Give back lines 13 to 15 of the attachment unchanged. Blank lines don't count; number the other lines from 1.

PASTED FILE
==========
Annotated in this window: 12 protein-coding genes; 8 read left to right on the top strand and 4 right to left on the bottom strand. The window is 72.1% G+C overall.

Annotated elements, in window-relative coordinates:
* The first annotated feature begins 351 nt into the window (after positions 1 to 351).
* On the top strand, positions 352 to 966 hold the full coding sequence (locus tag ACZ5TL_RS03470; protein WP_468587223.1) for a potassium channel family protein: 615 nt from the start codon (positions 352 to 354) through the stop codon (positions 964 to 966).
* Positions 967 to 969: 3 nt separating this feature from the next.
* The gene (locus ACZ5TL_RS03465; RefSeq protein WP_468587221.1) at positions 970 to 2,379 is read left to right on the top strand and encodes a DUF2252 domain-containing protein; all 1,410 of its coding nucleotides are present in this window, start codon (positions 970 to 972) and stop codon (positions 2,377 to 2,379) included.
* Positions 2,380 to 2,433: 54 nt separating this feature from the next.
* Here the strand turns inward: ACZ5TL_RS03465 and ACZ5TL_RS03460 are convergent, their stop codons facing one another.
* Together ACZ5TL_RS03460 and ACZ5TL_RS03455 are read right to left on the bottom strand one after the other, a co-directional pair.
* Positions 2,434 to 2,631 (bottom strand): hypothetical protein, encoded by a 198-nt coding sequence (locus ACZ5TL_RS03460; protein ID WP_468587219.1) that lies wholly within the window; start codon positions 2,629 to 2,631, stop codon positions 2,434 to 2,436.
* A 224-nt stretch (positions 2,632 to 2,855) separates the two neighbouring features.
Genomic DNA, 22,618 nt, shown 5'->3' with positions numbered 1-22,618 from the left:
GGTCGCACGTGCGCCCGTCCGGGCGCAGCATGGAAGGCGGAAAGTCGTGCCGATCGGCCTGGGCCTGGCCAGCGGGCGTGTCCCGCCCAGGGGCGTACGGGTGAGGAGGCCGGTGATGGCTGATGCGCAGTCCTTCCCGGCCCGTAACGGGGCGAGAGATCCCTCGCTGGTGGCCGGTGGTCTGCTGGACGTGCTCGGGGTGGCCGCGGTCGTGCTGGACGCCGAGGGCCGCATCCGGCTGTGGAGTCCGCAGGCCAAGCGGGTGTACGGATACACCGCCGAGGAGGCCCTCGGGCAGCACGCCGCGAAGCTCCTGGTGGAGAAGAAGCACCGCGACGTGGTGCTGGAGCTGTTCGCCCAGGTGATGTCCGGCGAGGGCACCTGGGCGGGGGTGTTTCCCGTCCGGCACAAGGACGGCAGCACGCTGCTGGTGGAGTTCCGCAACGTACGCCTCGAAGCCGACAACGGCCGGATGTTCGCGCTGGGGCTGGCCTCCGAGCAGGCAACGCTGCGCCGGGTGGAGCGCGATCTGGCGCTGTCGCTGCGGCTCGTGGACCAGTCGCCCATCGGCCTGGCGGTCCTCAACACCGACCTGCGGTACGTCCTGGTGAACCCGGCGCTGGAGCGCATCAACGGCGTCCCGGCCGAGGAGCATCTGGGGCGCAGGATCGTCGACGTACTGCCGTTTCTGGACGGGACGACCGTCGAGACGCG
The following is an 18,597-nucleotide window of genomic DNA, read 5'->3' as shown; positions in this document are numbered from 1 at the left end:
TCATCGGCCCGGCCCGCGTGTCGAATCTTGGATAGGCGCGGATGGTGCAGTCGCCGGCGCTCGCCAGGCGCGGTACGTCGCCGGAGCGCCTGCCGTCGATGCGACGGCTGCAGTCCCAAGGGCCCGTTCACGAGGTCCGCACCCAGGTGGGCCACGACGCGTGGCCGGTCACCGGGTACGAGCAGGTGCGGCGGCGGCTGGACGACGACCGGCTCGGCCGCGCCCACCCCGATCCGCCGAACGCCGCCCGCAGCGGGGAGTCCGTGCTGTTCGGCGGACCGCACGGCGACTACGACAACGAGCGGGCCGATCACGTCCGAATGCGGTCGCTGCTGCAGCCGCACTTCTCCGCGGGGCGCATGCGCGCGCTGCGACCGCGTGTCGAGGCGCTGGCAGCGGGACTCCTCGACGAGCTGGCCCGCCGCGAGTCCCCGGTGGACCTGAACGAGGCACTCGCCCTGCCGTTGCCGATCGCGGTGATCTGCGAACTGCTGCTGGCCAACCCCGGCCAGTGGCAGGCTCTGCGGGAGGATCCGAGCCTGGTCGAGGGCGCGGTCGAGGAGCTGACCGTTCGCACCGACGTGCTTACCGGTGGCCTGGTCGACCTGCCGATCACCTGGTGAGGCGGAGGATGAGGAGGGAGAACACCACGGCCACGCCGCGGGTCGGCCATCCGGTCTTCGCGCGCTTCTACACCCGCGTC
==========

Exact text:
GGTCGCACGTGCGCCCGTCCGGGCGCAGCATGGAAGGCGGAAAGTCGTGCCGATCGGCCTGGGCCTGGCCAGCGGGCGTGTCCCGCCCAGGGGCGTACGGGTGAGGAGGCCGGTGATGGCTGATGCGCAGTCCTTCCCGGCCCGTAACGGGGCGAGAGATCCCTCGCTGGTGGCCGGTGGTCTGCTGGACGTGCTCGGGGTGGCCGCGGTCGTGCTGGACGCCGAGGGCCGCATCCGGCTGTGGAGTCCGCAGGCCAAGCGGGTGTACGGATACACCGCCGAGGAGGCCCTCGGGCAGCACGCCGCGAAGCTCCTGGTGGAGAAGAAGCACCGCGACGTGGTGCTGGAGCTGTTCGCCCAGGTGATGTCCGGCGAGGGCACCTGGGCGGGGGTGTTTCCCGTCCGGCACAAGGACGGCAGCACGCTGCTGGTGGAGTTCCGCAACGTACGCCTCGAAGCCGACAACGGCCGGATGTTCGCGCTGGGGCTGGCCTCCGAGCAGGCAACGCTGCGCCGGGTGGAGCGCGATCTGGCGCTGTCGCTGCGGCTCGTGGACCAGTCGCCCATCGGCCTGGCGGTCCTCAACACCGACCTGCGGTACGTCCTGGTGAACCCGGCGCTGGAGCGCATCAACGGCGTCCCGGCCGAGGAGCATCTGGGGCGCAGGATCGTCGACGTACTGCCGTTTCTGGACGGGACGACCGTCGAGACGCG
The following is an 18,597-nucleotide window of genomic DNA, read 5'->3' as shown; positions in this document are numbered from 1 at the left end:
TCATCGGCCCGGCCCGCGTGTCGAATCTTGGATAGGCGCGGATGGTGCAGTCGCCGGCGCTCGCCAGGCGCGGTACGTCGCCGGAGCGCCTGCCGTCGATGCGACGGCTGCAGTCCCAAGGGCCCGTTCACGAGGTCCGCACCCAGGTGGGCCACGACGCGTGGCCGGTCACCGGGTACGAGCAGGTGCGGCGGCGGCTGGACGACGACCGGCTCGGCCGCGCCCACCCCGATCCGCCGAACGCCGCCCGCAGCGGGGAGTCCGTGCTGTTCGGCGGACCGCACGGCGACTACGACAACGAGCGGGCCGATCACGTCCGAATGCGGTCGCTGCTGCAGCCGCACTTCTCCGCGGGGCGCATGCGCGCGCTGCGACCGCGTGTCGAGGCGCTGGCAGCGGGACTCCTCGACGAGCTGGCCCGCCGCGAGTCCCCGGTGGACCTGAACGAGGCACTCGCCCTGCCGTTGCCGATCGCGGTGATCTGCGAACTGCTGCTGGCCAACCCCGGCCAGTGGCAGGCTCTGCGGGAGGATCCGAGCCTGGTCGAGGGCGCGGTCGAGGAGCTGACCGTTCGCACCGACGTGCTTACCGGTGGCCTGGTCGACCTGCCGATCACCTGGTGAGGCGGAGGATGAGGAGGGAGAACACCACGGCCACGCCGCGGGTCGGCCATCCGGTCTTCGCGCGCTTCTACACCCGCGTC